We previously showed that a common genetic variant leads to a remarkably increased risk of type 2 ... Read more
We previously showed that a common genetic variant leads to a remarkably increased risk of type 2 diabetes (T2D) in the small and historically isolated Greenlandic population. Motivated by this, we aimed at discovering novel genetic determinants for glycated hemoglobin (HbA1C) and at estimating the effect of known HbA1C-associated loci in the Greenlandic population. We analyzed genotype data from 4049 Greenlanders generated using the Illumina Cardio-Metabochip. We performed the discovery association analysis by an additive linear mixed model. To estimate the effect of known HbA1C-associated loci, we modeled the effect in the European and Inuit ancestry proportions of the Greenlandic genome (EAPGG and IAPGG, respectively). After correcting for multiple testing, we found no novel significant associations. When we investigated loci known to associate with HbA1C levels, we found that the lead variant in the GCK locus associated significantly with HbA1C levels in the IAPGG (PIAPGG=4.8×10−6,βIAPGG=0.13SD). Furthermore, for 10 of 15 known HbA1C loci, the effects in IAPGG were similar to the previously reported effects. Interestingly, the ANK1 locus showed a statistically significant ancestral population differential effect, with opposing directions of effect in the two ancestral populations. In conclusion, we found only 1 of the 15 known HbA1C loci to be significantly associated with HbA1C levels in the IAPGG and that two-thirds of the loci showed similar effects in Inuit as previously found in European and East Asian populations. Our results shed light on the genetic effects across ethnicities.
We have identified a variant in ADCY3 (encoding adenylate cyclase 3) associated with markedly inc ... Read more
We have identified a variant in ADCY3 (encoding adenylate cyclase 3) associated with markedly increased risk of obesity and type 2 diabetes in the Greenlandic population. The variant disrupts a splice acceptor site, and carriers have decreased ADCY3 RNA expression. Additionally, we observe an enrichment of rare ADCY3 loss-of-function variants among individuals with type 2 diabetes in trans-ancestry cohorts. These findings provide new information on disease etiology relevant for future treatment strategies.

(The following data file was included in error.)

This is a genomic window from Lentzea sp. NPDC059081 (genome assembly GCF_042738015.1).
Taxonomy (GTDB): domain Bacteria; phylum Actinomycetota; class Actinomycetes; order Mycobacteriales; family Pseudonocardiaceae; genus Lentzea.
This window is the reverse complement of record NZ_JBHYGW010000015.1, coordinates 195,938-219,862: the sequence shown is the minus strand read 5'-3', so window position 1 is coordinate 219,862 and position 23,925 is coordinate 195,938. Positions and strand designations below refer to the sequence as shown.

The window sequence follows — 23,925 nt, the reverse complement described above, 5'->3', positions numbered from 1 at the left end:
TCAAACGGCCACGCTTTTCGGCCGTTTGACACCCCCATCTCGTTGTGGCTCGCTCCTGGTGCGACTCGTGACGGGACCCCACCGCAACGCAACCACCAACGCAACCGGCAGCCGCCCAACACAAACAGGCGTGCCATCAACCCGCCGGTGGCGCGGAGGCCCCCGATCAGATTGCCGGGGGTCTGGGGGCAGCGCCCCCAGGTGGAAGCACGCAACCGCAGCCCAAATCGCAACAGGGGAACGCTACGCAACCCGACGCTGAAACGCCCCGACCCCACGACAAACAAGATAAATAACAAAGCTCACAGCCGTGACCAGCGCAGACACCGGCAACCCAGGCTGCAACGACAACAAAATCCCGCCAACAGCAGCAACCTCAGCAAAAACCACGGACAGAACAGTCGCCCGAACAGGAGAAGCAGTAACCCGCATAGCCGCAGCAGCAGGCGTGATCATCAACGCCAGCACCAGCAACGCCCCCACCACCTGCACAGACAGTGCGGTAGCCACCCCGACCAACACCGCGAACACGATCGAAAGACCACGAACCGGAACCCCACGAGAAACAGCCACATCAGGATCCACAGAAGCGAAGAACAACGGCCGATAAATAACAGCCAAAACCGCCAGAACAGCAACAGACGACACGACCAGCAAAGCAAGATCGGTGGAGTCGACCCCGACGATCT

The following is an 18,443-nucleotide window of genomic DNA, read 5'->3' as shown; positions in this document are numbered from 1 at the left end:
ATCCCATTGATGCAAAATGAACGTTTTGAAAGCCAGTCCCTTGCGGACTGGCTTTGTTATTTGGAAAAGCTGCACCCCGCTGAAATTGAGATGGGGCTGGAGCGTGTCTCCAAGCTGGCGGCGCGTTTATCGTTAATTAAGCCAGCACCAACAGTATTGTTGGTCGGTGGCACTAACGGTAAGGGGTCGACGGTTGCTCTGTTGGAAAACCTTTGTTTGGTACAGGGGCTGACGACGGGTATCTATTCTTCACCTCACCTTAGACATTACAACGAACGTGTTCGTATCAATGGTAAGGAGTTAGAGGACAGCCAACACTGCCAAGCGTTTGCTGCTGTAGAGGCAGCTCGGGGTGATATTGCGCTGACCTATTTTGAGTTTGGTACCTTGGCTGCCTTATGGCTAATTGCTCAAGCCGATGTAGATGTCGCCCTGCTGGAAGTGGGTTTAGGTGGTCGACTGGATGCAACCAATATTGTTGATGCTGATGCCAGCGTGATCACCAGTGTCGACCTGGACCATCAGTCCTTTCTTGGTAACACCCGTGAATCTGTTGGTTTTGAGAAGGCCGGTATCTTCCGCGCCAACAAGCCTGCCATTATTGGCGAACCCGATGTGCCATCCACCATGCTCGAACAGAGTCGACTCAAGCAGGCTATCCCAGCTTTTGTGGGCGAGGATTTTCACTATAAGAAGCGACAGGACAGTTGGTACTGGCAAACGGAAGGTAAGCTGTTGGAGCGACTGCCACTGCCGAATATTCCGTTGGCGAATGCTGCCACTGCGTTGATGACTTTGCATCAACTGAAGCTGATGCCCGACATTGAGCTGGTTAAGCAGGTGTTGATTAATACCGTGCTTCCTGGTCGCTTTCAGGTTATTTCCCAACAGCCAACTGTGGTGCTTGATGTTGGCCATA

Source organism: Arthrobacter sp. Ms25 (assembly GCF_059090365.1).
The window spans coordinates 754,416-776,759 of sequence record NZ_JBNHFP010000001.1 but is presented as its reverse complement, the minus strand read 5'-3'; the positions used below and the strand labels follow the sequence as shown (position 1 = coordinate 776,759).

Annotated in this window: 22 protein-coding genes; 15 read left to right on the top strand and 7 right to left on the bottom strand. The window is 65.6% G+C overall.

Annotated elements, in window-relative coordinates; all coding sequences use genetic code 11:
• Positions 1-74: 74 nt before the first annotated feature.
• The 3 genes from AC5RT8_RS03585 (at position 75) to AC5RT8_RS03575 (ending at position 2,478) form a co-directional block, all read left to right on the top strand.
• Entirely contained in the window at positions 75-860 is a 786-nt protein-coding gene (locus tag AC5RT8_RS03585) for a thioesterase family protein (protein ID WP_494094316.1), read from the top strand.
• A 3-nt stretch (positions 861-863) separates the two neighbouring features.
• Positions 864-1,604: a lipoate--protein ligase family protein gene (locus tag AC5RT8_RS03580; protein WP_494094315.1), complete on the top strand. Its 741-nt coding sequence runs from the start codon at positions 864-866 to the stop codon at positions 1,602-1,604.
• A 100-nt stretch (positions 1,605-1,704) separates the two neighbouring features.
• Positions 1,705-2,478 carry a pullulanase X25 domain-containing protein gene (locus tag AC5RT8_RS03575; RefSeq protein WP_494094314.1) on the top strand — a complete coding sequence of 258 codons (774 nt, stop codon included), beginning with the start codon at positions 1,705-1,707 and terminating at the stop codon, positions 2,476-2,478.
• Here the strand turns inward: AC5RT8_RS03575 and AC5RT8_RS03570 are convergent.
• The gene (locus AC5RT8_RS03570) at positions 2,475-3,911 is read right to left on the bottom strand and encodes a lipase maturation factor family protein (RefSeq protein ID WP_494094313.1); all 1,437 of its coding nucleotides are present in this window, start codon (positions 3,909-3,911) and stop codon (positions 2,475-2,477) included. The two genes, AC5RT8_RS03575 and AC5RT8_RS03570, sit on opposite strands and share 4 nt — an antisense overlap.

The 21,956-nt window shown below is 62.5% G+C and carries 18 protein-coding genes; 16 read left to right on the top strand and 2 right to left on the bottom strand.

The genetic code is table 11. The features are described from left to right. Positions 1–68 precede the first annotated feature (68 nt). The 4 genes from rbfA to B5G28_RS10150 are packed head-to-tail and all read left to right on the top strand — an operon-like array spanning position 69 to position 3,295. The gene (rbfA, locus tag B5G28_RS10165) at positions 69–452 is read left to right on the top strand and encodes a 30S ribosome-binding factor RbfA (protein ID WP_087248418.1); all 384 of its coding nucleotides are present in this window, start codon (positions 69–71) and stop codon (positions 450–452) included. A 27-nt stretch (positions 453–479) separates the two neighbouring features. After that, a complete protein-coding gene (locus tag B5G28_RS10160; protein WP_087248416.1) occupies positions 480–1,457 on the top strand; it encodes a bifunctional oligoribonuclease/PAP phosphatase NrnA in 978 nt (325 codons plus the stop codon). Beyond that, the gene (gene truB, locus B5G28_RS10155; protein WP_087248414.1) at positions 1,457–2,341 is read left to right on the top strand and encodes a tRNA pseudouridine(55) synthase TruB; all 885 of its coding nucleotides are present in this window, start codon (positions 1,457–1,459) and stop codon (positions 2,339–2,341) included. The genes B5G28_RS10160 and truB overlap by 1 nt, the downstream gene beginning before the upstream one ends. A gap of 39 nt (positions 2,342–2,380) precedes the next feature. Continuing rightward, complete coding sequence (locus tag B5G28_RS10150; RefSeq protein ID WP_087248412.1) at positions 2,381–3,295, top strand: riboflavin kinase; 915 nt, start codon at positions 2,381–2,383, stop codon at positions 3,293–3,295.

Objective: Type 2 diabetes (T2D) may develop slowly with few symptoms and may remain undetected f ... Read more
Objective: Type 2 diabetes (T2D) may develop slowly with few symptoms and may remain undetected for many years, leading to severe complications that potentially could have been prevented with timely diagnosis and treatment. Undiagnosed diabetes has been reported high in Greenland. However, awareness and knowledges about diabetes in the general population remains unexplored.
Methods: This study was performed as an observational cross sectional study based on telephone interview among a random sample of Greenlanders. The interview was performed in Greenlandic or Danish according to participant’ preference and included information about age, gender, place of birth, place of residence, medical history of diabetes, awareness of the diabetes, risk factors, symptoms, complications, and local possibilities to get tested for diabetes.
Results: In total, telephone contact was established with 196 adults. Of those, 161 participants completed the interview while 35 were unwilling to participate in the interview corresponding to a response rate of 82% (161/196). The majority of responders, 85.7%, were aware of diabetes and local testing possibilities. However, only around 65% were aware of risk factors of diabetes. Also, the knowledge about common symptoms of diabetes was quite low, around 50%, and in particular low, around 40%, among males and inhabitants in settlements.
Conclusions: The vast majority of the population was aware of diabetes. However, the present study revealed shortage of knowledge of common risk factors, symptoms, and complications to diabetes. This is challenging the effort to prevent diabetes and new alternative information strategies are needed. Furthermore, the shortage of knowledges of risk factors may not be isolated to diabetes and further studies on health literacy in Greenland are recommended.